From a cosmic perspective planet earth is a detail, from an earthly perspec- tive this might apply more to its human inhabitants. From the point of view of the creative human himself it is the small things that he considers to be detail, no matter if they are objects or parts of the same.
A detail is surely neither more important nor less important than the whole. If, nevertheless, we pay so much attention to details, then the reason is that creative, design and technical production complexities meld inseparably in their smallness. In this context, detail is understood to mean design detail and not a detail as aperçu of a creative will seeking to achieve a decorative effect. In design detail forces are combined and transmitted along separate paths, different materials encounter one another, tolerances are buffered, functions networked. Mastering the typically multi-disciplinary problems in a small space is the real problem that detail presents, and whose solution usually requires a skilled ability that subsequently also radiates upon the whole. Or: the greatest difficulty lies is in mastering geometrical smallness. He who masters the small things will master the big things without any difficulty.
A statement by Werner Sobek
Audi AG trade fair stands
Frankfurt am Maine (Germany), 1999
The design of the Audi AG trade fair stands first deployed at the IAA 1999 in Frankfurt/ Maine, Germany, consists of a richly curved wave made of glass. The wall is 6 m high, and between 100 m and 300 m in length depending on the size of the stand. The 4 mm thick glass plates made of tempered satin safety glass are held in place by a close-meshed rope net, which itself is tensioned in a supporting lattice structure consisting of intersecting stainless steel tubes. A node, which has been reduced to an absolute minimum, serves as a connecting element between the plates of glass and the rope net construction.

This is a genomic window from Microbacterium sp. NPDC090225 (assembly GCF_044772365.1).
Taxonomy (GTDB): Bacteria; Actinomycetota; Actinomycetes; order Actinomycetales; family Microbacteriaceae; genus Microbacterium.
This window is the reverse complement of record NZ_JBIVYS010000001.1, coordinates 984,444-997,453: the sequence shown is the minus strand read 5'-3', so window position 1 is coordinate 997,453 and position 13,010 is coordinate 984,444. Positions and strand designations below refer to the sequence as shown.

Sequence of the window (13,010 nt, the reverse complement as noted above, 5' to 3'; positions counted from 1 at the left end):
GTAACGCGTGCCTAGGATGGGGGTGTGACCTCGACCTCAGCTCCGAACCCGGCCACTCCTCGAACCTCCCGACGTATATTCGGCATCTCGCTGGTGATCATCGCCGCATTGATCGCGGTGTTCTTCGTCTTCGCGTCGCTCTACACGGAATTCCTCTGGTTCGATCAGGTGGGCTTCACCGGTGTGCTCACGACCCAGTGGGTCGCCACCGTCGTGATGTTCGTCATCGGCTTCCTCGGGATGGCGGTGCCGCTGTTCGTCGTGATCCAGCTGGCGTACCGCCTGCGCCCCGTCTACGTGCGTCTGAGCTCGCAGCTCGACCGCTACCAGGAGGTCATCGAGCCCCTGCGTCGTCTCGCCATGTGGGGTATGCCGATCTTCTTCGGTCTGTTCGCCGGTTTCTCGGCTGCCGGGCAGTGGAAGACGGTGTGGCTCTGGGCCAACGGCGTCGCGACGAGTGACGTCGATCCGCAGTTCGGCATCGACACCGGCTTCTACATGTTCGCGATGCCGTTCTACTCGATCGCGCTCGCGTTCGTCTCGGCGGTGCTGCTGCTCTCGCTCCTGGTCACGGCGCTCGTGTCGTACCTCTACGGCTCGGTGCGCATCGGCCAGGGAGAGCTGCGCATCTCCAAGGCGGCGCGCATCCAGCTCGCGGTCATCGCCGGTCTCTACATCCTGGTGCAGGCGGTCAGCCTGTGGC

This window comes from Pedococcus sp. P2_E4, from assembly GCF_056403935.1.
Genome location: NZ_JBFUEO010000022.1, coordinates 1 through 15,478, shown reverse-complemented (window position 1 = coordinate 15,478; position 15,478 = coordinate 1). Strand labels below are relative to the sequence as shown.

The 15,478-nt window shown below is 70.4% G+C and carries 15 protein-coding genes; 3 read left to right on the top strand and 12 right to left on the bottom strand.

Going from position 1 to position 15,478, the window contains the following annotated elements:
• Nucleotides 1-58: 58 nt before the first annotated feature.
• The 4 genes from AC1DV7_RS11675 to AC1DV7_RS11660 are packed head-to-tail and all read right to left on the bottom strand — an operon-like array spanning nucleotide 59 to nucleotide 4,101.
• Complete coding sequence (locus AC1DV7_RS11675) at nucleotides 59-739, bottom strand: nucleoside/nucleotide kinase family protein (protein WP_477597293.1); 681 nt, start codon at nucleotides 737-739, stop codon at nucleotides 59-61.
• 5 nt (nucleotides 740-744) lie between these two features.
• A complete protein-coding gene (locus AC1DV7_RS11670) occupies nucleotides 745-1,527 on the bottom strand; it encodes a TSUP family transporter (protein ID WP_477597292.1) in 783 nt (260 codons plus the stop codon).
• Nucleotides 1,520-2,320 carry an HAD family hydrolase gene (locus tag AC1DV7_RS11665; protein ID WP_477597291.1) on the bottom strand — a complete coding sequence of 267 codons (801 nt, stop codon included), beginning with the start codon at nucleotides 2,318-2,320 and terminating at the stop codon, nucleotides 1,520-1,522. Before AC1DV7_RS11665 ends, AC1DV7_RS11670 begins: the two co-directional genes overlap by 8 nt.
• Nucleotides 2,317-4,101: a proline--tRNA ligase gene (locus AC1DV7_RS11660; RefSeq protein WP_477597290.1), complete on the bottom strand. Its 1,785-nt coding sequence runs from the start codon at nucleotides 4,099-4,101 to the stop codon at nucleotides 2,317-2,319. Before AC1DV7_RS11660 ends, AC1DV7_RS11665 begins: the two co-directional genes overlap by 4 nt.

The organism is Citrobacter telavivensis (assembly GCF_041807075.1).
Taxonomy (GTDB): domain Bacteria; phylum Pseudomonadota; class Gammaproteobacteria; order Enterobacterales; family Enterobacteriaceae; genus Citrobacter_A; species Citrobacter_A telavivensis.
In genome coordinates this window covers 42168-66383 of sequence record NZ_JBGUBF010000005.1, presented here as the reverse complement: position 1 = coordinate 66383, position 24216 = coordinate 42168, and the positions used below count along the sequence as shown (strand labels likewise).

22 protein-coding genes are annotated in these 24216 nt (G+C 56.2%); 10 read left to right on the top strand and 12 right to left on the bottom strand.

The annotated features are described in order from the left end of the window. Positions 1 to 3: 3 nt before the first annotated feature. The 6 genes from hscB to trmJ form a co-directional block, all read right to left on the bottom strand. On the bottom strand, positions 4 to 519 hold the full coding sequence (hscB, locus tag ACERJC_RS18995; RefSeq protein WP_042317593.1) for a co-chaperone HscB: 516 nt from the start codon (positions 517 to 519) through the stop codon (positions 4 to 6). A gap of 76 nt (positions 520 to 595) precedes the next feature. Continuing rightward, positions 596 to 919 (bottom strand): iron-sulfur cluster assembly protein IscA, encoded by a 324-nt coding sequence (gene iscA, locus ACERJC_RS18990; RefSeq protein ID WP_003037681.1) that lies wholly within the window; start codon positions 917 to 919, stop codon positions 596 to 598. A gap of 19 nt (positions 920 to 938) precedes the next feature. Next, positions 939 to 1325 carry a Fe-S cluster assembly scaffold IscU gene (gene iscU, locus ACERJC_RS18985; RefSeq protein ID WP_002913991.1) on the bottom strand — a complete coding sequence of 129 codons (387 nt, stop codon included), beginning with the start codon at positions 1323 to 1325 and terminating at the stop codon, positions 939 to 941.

Basilea (Germany), 2006
R128: R128 is a fully recyclable zero-energy building that produces no emissions when in use. Boasting a modular design the fully glazed building is assembled by means of quick-fit and bolted connections, which means it is not only easy to build and deconstruct but can also be fully recycled. The exposed supporting structure made of steel is an essential design and partitioning element; in addition, it makes an invaluable contribution to significantly reducing the construction time and com- plete recyclability of the building.
Paris (France), ?
Hermes: Werner Sobek was commissioned by Hermès to design the 2011 holiday
windows display for their New York flagship boutique. The design concepts for the project pay homage to the core qualities of Hermès’ ethos and products by using simple but refined techniques in color, geometry, and materiality. For the window di- splays, three-dimensional geometric tiling “lenses” are used to direct the view into the window toward selected Hermès items on show. The remainder of the window is masked with vibrant color contrasting with the window interior to create a sense of discovery and enhance the depth of space.
Bonn (Grermany), ?
Post Tower: The new build of the head office of the Deutsche Post AG in Bonn is based on a design by the architectural company JAHN in Chicago. The ground plan of the tower measures approx. 85 m in length and 40 m wide; the 41 storey tower consists of two segments offset to one another in the ground plan and reaches a height of approx. 162 m. The roof area is surrounded by an approx. 11 m high glass facade, behind which are the roof garden and penthouse. The horizontal load forces acting on the filigree construction are absorbed by so-called traverse bracing elements – an extremely reduced, but very important detail.